This summer, a student exchange program set out to build bridges
'Out of 20 of my friends, 17 people hate the Vietnamese,” says Tep Afril, a 22-year-old IT student at the University of Cambodia.
In the group of young people gathered around him, another admits to once believing that the Vietnamese had a “secret agenda”.
Many also mention the widespread belief that the Vietnamese who work in Cambodia are here to “invade”, as their military did in 1979, pushing out the Khmer Rouge and staying for 10 years.
Afril describes the perception – which he does not share – with a candour unusual for such a sensitive subject. “In Cambodia, we have a bad stereotype of Vietnamese people.”
His tolerant attitude is what Sarus Exchange Programme, which organised the bridge-building project between Cambodians and ethnic Vietnamese, is striving for.
In July, the program, run by international peace-building organisation Sarus, welcomed 10 Vietnamese students to Cambodia for the fourth year running.
The dialogue occurred in the wake of widespread anti-Vietnamese sentiment and even violence.
In February, 30 year-old Tran Van Chien, a Vietnamese-Cambodian man, was beaten to death by a Phnom Penh mob in a confrontation that one witness, using a term for Vietnamese seen by many as an epithet, described as “yuon . . . fighting Khmer”.
Last month, the government launched a census that many see as targeting the Vietnamese. At least a dozen have already been deported.
The exchange program, which organisers stress has no political agenda, has been conducted differently this year, said coordinator Heng Sokchannaroath, or Naroath.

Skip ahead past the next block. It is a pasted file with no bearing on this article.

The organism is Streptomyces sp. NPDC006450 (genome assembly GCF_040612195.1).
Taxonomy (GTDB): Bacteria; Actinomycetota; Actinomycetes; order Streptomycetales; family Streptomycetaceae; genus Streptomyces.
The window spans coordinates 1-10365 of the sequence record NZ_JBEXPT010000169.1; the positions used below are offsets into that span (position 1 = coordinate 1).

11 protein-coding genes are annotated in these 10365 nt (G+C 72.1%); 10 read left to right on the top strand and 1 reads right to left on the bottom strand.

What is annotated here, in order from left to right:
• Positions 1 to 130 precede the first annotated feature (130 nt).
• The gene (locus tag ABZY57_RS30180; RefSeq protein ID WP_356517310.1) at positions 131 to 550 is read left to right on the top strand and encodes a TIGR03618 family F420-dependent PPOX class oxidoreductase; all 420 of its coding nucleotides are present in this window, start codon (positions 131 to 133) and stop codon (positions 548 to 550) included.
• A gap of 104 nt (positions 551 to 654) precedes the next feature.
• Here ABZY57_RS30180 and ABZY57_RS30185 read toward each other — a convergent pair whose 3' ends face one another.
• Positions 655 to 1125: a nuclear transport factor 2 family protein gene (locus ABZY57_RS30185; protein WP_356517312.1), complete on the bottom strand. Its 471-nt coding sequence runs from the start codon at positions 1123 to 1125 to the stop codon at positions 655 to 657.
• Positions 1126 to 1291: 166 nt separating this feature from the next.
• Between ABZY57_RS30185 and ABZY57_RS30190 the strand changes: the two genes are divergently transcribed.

For the past three years, Sarus staff have organised the events; this year, however, they brought the participants and interns into the decision-making process. After two weeks, 10 Cambodian students went back to Vietnam for the first time with them to work on service projects – including redecorating school classrooms – in poor villages.
The program attempts to combat prejudice by shaping the attitudes of the new generation, Naroath explained.
“Young students are the future leaders for the country, so they have a powerful voice,” she said in a coffee shop in Phnom Penh before this year’s exchange began. “They talk with their friends and share their experiences.”
The Vietnamese contingent spent two weeks in the country, working on community development projects in a Kandal province village that is home to many ethnic Vietnamese and Vietnamese immigrants. Their Cambodian counterparts joined them.
For many ethnic Vietnamese in Cambodia, life is a daily struggle to navigate a society that doesn’t accept them. Lack of citizenship means children can’t go to school. Their parents can’t buy land. Many families live on floating boat homes, where a lack of sanitation and heavy flooding during the rainy season bring disease.
“Many of them don’t have a birth certificate even if they were born in Cambodia; they don’t go to school; they’re not taken care of by the government; and even the public doesn’t pay much attention to them,” said Naroath, who hopes that Sarus will introduce a similar exchange program between Burmese and Bangladeshi people in the future.
Part of the tension stems from the recent history of occupation, Naroath explained. The Vietnamese presence from 1979 to 1989 still haunts the older generation, she said.